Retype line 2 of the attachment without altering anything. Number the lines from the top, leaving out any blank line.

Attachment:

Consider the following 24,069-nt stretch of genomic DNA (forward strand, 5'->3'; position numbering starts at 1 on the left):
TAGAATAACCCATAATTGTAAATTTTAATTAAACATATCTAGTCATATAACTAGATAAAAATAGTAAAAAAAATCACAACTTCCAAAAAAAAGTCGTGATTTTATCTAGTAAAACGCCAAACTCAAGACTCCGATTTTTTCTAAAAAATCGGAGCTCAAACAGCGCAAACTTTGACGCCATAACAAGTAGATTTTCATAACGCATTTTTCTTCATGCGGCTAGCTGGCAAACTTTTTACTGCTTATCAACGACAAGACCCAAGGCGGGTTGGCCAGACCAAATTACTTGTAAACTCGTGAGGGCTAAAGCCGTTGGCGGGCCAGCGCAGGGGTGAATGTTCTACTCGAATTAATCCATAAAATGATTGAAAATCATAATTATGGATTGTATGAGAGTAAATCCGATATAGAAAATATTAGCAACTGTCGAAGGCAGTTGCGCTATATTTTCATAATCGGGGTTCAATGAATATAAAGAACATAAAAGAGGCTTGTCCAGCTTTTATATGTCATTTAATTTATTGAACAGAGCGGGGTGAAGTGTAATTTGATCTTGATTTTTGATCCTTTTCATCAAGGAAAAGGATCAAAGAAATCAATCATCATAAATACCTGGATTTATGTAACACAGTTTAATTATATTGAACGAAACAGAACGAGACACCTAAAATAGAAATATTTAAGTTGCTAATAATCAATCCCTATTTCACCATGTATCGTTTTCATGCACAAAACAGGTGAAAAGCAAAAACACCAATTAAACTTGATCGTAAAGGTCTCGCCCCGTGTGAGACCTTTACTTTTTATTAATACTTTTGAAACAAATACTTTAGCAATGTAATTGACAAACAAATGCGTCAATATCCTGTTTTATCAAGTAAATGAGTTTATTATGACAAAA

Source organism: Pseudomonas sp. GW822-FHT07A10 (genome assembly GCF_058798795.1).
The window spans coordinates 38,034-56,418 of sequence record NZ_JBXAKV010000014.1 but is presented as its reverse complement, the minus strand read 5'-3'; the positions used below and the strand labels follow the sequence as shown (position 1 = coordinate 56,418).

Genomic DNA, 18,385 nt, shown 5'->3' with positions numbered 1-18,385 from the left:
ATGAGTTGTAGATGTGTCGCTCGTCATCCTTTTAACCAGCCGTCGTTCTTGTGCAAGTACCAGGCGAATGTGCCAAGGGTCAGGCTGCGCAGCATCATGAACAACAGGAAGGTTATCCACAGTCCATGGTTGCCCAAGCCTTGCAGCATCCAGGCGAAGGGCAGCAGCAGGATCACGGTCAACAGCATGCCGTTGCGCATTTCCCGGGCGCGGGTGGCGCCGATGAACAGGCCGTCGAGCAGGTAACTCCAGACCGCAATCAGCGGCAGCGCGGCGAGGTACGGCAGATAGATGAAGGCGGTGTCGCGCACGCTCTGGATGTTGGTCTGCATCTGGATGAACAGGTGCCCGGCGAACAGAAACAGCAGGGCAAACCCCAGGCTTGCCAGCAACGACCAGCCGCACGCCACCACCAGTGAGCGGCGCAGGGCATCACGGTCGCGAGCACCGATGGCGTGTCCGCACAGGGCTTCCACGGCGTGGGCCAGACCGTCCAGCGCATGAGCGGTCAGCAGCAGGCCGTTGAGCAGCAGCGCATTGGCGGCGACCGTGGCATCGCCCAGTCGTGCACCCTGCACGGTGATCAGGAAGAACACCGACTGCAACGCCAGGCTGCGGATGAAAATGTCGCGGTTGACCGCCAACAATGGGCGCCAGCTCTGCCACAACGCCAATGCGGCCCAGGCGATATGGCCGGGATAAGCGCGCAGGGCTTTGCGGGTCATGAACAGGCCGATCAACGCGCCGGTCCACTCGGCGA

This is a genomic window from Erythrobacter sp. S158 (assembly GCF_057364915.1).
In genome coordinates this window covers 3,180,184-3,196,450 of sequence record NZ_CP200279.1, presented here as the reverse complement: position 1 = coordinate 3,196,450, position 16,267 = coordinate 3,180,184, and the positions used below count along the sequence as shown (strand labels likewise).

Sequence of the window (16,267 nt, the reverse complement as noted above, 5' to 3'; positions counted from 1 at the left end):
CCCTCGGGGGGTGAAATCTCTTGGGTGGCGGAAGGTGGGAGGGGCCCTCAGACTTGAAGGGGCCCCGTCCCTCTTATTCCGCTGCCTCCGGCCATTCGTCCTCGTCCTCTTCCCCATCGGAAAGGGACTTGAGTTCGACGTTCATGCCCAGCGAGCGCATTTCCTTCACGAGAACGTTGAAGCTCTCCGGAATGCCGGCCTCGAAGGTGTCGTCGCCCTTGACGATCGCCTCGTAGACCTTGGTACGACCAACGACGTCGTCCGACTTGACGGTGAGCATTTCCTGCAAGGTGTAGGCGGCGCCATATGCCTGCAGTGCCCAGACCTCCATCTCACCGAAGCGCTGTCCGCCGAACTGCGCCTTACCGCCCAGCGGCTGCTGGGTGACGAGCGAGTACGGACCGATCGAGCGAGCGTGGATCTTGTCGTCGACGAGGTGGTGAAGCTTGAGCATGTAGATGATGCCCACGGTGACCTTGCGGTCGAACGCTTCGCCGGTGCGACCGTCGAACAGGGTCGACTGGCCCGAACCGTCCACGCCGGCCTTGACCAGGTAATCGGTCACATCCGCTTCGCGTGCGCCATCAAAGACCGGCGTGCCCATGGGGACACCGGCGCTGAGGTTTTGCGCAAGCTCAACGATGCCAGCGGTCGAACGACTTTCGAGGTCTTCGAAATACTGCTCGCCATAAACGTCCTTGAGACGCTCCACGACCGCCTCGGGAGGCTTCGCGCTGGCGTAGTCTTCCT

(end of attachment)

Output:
TAGAATAACCCATAATTGTAAATTTTAATTAAACATATCTAGTCATATAACTAGATAAAAATAGTAAAAAAAATCACAACTTCCAAAAAAAAGTCGTGATTTTATCTAGTAAAACGCCAAACTCAAGACTCCGATTTTTTCTAAAAAATCGGAGCTCAAACAGCGCAAACTTTGACGCCATAACAAGTAGATTTTCATAACGCATTTTTCTTCATGCGGCTAGCTGGCAAACTTTTTACTGCTTATCAACGACAAGACCCAAGGCGGGTTGGCCAGACCAAATTACTTGTAAACTCGTGAGGGCTAAAGCCGTTGGCGGGCCAGCGCAGGGGTGAATGTTCTACTCGAATTAATCCATAAAATGATTGAAAATCATAATTATGGATTGTATGAGAGTAAATCCGATATAGAAAATATTAGCAACTGTCGAAGGCAGTTGCGCTATATTTTCATAATCGGGGTTCAATGAATATAAAGAACATAAAAGAGGCTTGTCCAGCTTTTATATGTCATTTAATTTATTGAACAGAGCGGGGTGAAGTGTAATTTGATCTTGATTTTTGATCCTTTTCATCAAGGAAAAGGATCAAAGAAATCAATCATCATAAATACCTGGATTTATGTAACACAGTTTAATTATATTGAACGAAACAGAACGAGACACCTAAAATAGAAATATTTAAGTTGCTAATAATCAATCCCTATTTCACCATGTATCGTTTTCATGCACAAAACAGGTGAAAAGCAAAAACACCAATTAAACTTGATCGTAAAGGTCTCGCCCCGTGTGAGACCTTTACTTTTTATTAATACTTTTGAAACAAATACTTTAGCAATGTAATTGACAAACAAATGCGTCAATATCCTGTTTTATCAAGTAAATGAGTTTATTATGACAAAA